The opinion of the court was delivered by: DAWSON
This is a petition to review an order, dated January 12, 1959, by the Referee in Bankruptcy, which denied priority status to certain claims of creditors. This petition is filed on behalf of the following creditors:
1. Tramp Tankers Corporation of Liberia (Claim No. 32).
2. The late Hector C. Dracoulis (and the Dracoulis estate) (Claim No. 27).
3. Leonardo Arrivabene, S.A. (Claim No. 34).
The total amounts of their claims are not in controversy. The only question here is whether these claimants may assert a right to priority status.
An agreed statement of the facts necessary to a decision on the issues was placed on the record at a hearing held before the Referee in Bankruptcy on December 17, 1958. A brief summary of these facts follows:
The debtor, American Anthracite & Bituminous Coal Corp., was engaged in the business of exporting coal from the United States to various foreign countries. On October 21, 1957 the debtor filed a petition for an arrangement under Chapter XI of the Bankruptcy Act, 11 U.S.C.A. § 701 et seq., and on the following day, October 22nd, this court authorized the debtor to continue to operate its business.
Although the relevant facts for all three claims are similar, the claims of Tramp Tankers and Dracoulis are basically the same, and these will be treated first and the claim of Arrivabene will be treated separately.
Claims of Tramp Tankers and Dracoulis
The debtor had entered into a charter party with claimant Tramp Tankers, dated May 10, 1956, covering approximately twelve trips of the vessel Archanax to last through January 31, 1959. Another charter party was entered into with claimant Dracoulis, dated January 9, 1957, covering approximately twenty trips of the vessel Calliope to last through April 30, 1959.
These executory contracts were in operation at the time of the filing of the Chapter XI petition by the debtor. Both vessels had been tendered to debtor at United States loading ports shortly prior to the institution of the Chapter XI proceedings on October 21, 1957. However, the debtor was unable to provide cargoes for these ships and demurrage charges started to accrue.
The vessels remained at the loading ports until the middle of November, 1957, when, pursuant to stipulation (dated November 8 and approved by the court November 14, 1957) between claimants and debtor in possession, both vessels were released to make a charter party with third parties for a limited number of voyages, during which time it was agreed that the debtor would apply to the court for authority to assume or reject the executory contracts.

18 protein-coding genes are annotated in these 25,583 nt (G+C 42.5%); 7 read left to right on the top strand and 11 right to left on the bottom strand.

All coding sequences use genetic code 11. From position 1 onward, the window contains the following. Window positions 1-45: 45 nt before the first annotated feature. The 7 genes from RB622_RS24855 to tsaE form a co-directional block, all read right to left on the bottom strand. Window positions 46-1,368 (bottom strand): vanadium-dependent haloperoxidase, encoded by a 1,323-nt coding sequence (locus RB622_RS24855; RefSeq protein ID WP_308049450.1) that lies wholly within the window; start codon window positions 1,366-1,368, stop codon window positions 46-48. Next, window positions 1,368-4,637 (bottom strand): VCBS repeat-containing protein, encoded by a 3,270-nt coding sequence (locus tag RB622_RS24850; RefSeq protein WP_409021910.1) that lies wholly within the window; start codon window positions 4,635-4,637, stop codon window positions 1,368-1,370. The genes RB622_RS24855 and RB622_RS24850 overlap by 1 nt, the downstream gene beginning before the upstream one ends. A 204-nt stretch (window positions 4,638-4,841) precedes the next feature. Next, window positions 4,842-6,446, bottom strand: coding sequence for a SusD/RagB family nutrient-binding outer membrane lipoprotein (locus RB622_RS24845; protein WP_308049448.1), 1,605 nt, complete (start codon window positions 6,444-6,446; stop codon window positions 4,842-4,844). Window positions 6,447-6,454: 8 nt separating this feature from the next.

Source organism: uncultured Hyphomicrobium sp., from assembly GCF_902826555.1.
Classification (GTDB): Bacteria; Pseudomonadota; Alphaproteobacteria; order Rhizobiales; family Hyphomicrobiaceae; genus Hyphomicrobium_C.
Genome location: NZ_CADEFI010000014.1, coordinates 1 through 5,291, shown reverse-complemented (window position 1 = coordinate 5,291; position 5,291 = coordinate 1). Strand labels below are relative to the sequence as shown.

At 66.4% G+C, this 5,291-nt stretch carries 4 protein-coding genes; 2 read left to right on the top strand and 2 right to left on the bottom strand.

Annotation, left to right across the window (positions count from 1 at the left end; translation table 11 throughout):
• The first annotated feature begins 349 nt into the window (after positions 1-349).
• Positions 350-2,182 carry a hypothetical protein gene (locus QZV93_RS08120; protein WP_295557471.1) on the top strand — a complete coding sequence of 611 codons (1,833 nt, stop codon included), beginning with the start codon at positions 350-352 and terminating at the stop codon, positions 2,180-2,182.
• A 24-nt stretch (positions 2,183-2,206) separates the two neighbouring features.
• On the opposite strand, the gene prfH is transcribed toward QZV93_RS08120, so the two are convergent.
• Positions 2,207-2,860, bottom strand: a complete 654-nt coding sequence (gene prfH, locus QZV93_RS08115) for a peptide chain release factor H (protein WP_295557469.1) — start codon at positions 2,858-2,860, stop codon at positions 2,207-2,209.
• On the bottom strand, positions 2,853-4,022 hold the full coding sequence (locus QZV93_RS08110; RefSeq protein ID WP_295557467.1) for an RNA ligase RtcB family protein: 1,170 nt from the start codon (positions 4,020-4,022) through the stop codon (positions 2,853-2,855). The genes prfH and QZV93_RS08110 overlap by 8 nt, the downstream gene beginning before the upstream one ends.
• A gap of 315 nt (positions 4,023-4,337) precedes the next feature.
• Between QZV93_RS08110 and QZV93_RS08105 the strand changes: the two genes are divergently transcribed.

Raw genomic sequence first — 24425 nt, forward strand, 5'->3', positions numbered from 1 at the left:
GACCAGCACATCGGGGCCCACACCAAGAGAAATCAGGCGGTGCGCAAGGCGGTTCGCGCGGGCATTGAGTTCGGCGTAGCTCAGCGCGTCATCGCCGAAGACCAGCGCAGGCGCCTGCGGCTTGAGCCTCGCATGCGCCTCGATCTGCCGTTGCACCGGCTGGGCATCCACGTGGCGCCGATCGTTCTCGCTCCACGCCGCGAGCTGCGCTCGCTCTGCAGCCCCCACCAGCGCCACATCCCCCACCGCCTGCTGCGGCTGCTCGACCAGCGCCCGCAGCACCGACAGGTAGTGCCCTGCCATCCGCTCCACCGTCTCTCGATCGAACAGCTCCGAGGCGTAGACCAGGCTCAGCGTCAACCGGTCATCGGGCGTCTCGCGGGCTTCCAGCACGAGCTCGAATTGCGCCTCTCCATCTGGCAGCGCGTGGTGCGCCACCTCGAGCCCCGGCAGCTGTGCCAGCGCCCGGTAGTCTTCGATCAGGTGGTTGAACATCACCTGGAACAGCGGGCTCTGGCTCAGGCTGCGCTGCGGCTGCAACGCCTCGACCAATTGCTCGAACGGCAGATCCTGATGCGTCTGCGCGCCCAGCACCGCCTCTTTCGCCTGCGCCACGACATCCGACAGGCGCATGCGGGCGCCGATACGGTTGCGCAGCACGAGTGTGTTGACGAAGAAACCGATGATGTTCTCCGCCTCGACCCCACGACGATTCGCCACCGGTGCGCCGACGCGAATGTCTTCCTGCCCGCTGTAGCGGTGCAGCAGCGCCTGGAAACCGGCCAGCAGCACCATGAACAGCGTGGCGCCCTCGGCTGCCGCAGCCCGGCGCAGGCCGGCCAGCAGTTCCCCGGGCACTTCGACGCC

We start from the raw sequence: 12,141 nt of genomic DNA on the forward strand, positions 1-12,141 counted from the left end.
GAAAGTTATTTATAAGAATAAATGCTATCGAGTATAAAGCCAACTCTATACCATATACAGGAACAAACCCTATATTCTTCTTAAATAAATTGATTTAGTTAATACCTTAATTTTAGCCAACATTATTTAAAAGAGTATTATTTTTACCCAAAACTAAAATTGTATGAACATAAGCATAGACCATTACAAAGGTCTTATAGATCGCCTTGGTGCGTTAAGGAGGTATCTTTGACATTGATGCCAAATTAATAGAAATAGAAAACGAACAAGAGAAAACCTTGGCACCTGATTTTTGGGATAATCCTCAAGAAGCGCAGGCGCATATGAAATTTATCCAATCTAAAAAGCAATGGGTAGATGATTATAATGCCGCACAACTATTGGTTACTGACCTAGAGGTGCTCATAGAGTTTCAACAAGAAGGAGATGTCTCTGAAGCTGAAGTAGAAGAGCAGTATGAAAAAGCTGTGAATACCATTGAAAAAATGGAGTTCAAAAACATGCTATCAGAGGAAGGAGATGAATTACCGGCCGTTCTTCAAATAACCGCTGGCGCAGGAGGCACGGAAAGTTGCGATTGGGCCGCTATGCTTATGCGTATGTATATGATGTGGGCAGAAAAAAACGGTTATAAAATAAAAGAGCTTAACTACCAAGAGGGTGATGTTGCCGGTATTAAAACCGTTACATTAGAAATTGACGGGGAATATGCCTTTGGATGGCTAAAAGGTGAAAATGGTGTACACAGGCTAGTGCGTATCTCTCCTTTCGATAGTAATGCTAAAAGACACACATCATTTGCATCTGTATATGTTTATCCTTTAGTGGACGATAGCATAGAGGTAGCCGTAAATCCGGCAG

On January 2, 1958, upon debtor's petition dated November 29, 1957, an order was made authorizing debtor to reject both charter parties.
On or about January 20, 1958 claims were filed for damages for rejection of the contracts and seeking priority as to the following:
1. Tramp Tankers' Claim No. 32 for stevedore damages of $ 1,037.54, as per invoice dated June 27, 1957; demurrage of $ 4,403 accrued from October 15, 1957 to October 21, 1957 (pre-petition); and demurrage of $ 23,037, accrued from October 21, 1957 to November 16, 1957 (post-petition).
2. Dracoulis' Claim No. 27 for demurrage from October 23, 1957 to November 19, 1957 (post-petition). (Dracoulis also seeks to amend his claim to include pre-petition demurrage of $ 11,000 earned from October 11, 1957 to the date of the petition.)
As previously indicated, there was no question as to the amount of the claims; the only question being whether the claimants are entitled to priority of payment.
By order dated September 10, 1958 this court confirmed a plan of arrangement under Chapter XI of the Bankruptcy Act in this proceeding. On September 22nd the debtor by notice of motion objected to the priority claims of the petitioners and scheduled a hearing thereon to be held October 16, 1958. By order dated January 12, 1959 the Referee disallowed priority claims No. 27, No. 32 and No. 34 of petitioners Dracoulis, Tramp Tankers and Arrivabene, respectively.
The petitioners argue that the Referee was in error in disallowing priority to the above-mentioned claims. This argument, urged in a very lengthy brief, may be summarized as follows:
1. The debtor has no standing to object to the priority of the claims.
2. The claims are entitled to priority under the ...